News from Hollywood North
Payroll company bankrupcy hits local entertainment industry
The closure of payroll service company Axium International Inc. has left hundreds of Vancouver’s entertainment-industry workers holding the bag.
Kirk Shaw, CEO of Insight Film Studios, says that about 400 workers in five productions managed by his company have been affected. In a phone interview, Shaw estimated that they are collectively owed $250,000, mostly in uncleared paycheques.
“That is a lot of money to make up,” Shaw told the Straight. “We pay the payroll company; the payroll company pays the crew.”
Shaw said that Insight will settle these outstanding obligations from its own resources. “We will file a claim against Axium, but we doubt that there will be success in recovering that from Axium,” he said.
Insight television and movie productions stung by Axium’s closure, according to Shaw, are Helen, Personal Effects, The Room at the End of the Hall, Higher Form of Learning, and The Hurt Locker.
“I can’t instantly pay a quarter of a million dollars, but we’ll be paying it all,” Shaw said. “We will make sure from our own resources that everybody gets paid.”
The Burnaby-based Local 891 of the technician union International Alliance of Theatrical Stage Employees stated in a January 20 media release that there are five union-related ongoing production projects affected by Axium’s closure, including two by Insight.
In its release, IATSE Local 891 stated that Elegy, by Elegy Productions Inc., was also affected. Two Warner Premier projects—Another Cinderella Story by CS2 Films Inc. and Lost Boys 2 by LB2 Films Inc.—are likewise affected. Local 891 executive asistant Lisa Becker refused to grant the Straight an interview with union business representative Kathleen Higgins.
The Union of British Columbia Performers has alerted its members to Axium’s closure, but it declined to comment to the Straight.
Workers in the entertainment industry in the U.S., Canada, and the U.K. are owed “millions and millions of dollars” in unpaid wages, according to the appointed trustee for the payroll company. “Eventually, claims will be filed in the bankruptcy case, and those claims will be paid to the extent that there are funds available,” Los Angeles–based lawyer Howard M. Ehrenberg told the Straight by phone. “It’s far too soon to make any kind of guesses what that amount will be.”
Ehrenberg was appointed Axium trustee by the Office of the United States Trustee effective January 9, a day after the Los Angeles–headquartered payroll service provider sought bankruptcy protection.
Axium had offices in Los Angeles and Burbank in California, New York, Toronto, Vancouver, and London, England. According to a news release from the SulmeyerKupetz law firm (of which Ehrenberg is a partner), the company filed for bankruptcy liquidation after lender Golden Tree Asset Management seized US$22 million from Axium bank accounts because it had defaulted on a US$140 million loan.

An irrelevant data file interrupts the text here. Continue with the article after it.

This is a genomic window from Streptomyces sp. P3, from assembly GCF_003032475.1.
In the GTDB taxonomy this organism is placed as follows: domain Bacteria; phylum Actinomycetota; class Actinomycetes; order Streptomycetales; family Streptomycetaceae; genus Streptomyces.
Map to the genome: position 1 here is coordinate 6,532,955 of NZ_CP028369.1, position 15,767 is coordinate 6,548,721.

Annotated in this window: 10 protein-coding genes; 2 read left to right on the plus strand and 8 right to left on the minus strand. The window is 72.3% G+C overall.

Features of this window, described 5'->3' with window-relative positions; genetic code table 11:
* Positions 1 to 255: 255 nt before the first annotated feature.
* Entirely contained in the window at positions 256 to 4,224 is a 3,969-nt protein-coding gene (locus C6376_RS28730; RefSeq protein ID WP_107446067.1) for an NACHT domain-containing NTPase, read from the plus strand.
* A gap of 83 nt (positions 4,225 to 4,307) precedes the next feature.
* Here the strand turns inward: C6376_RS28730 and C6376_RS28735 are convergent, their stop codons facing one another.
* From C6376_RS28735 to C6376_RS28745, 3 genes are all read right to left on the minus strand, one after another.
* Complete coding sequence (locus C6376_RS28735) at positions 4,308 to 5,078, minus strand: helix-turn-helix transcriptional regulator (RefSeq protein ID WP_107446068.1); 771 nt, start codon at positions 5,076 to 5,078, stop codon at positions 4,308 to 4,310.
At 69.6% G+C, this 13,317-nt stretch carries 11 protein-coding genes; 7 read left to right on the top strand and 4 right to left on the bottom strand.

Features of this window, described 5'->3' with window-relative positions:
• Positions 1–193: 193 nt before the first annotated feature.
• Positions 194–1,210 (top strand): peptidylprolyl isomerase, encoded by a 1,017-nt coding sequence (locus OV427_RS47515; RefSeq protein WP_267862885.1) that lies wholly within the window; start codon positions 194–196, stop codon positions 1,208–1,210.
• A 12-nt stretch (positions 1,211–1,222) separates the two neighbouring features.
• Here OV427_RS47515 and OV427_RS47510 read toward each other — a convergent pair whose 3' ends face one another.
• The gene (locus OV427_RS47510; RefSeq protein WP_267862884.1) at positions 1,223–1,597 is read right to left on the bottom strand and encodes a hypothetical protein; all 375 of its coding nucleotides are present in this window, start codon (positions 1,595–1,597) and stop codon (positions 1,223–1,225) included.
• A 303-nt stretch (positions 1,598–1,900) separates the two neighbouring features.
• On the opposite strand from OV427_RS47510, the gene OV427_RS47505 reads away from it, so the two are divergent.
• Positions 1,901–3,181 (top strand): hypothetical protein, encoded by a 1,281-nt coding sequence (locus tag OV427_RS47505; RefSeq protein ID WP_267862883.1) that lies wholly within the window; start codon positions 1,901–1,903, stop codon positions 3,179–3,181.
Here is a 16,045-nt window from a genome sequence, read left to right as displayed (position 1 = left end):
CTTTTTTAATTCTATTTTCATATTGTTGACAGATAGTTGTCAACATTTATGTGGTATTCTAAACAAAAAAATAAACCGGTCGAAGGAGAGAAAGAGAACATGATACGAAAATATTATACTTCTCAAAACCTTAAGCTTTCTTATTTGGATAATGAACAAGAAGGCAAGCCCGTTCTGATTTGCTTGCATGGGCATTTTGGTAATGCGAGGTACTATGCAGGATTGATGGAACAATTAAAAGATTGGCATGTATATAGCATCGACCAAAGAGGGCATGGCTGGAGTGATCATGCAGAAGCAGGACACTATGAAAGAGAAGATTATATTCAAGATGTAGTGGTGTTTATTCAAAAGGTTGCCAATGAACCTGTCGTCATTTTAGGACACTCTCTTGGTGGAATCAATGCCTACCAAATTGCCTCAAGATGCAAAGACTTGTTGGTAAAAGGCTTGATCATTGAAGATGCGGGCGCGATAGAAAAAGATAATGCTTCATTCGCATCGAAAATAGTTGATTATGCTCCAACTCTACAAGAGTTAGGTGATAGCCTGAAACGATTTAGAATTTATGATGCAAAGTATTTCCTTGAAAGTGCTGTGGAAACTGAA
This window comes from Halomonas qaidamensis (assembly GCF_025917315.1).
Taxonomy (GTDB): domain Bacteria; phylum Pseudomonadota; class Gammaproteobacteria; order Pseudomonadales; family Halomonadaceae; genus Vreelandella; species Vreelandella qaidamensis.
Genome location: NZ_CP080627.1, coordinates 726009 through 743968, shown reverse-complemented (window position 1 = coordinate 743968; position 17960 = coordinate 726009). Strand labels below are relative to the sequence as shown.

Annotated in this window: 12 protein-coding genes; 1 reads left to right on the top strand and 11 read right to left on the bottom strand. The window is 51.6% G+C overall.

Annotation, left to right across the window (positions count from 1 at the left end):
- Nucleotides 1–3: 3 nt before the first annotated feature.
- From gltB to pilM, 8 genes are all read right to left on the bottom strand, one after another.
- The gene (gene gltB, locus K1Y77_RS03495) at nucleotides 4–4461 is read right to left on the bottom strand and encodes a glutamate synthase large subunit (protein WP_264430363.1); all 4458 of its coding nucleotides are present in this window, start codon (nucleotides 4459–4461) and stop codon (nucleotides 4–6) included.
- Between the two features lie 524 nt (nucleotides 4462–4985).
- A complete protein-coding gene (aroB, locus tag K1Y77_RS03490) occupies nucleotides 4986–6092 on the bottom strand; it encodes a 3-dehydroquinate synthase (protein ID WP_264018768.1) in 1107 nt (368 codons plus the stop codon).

Ehrenberg said that he expects a federal bankruptcy court in Los Angeles to approve procedures today (January 24) for the sale of what remains of Axium’s assets. He also noted that the Canada Revenue Agency has frozen funds held by Axium’s former offices in Toronto and Vancouver.
> Carlito Pablo
Film Festival Flurries
Across the Strait, the 14th annual Victoria Film Festival (www.victoria
filmfestival.com/ ) will run February 1 to 10. Among five world premieres of Canadian films will be Carts of Darkness, a documentary about North Vancouver binners. Guests include model/actress and Siberian cultural revivalist Irina Pantaeva (Siberian Dream ).
At Vancity Theatre, Spark VFX ’08—from Wednesday (January 30) to February 4 (siggraph.ca/ )—will showcase the best visual-effects films with screenings (Tron, the 1933 King Kong, and more) and industry speakers, including Oscar winner Ed Jones (Who Framed Roger Rabbit ).
Under way is The Return of”¦Samurai! (until February 14 at the Pacific Cinémathí¨que, www.cinema
theque.bc.ca/ ), which features
jidai-geki (period pieces) from the chanbara (samurai swordfight) genre. Still to come are masterpieces from genre maestro Akira Kurosawa (Seven Samurai, Throne of Blood ), Masaki Kobayashi’s critique of Bushido (Harakiri ), two from Hideo Gosha (Japan’s answer to Sam Peckinpah), and Kihachi Okamoto and Hiroshi Inagaki features that varnish guilty pleasures with a veneer of art.
> Craig Takeuchi and Mark Harris
Awards deadlines loom
The February 1 submission deadline is fast approaching for this year’s Leo Awards, to be presented on May 23 and 24.
Sonny Wong, producer of the awards celebration for B.C.’s film and TV industry, pointed out that there are often misconceptions about the consideration process. “Because of the kind of awards program we are, if you don’t submit, you can’t be considered for a Leo,” Wong explained by cellphone.
Official entry forms are available at www.leoawards.com/ , and nominees will be announced in April.
More nominations are being sought for Women in Film & Television Vancouver’s Spotlight Awards in six categories, including the WIFTV Artistic Achievement Award, the Honourary Friend Award, and the Woman of the Year Award. January 31 is the new nomination due date, and forms can be found at
will be announced on February 15.
> Craig Takeuchi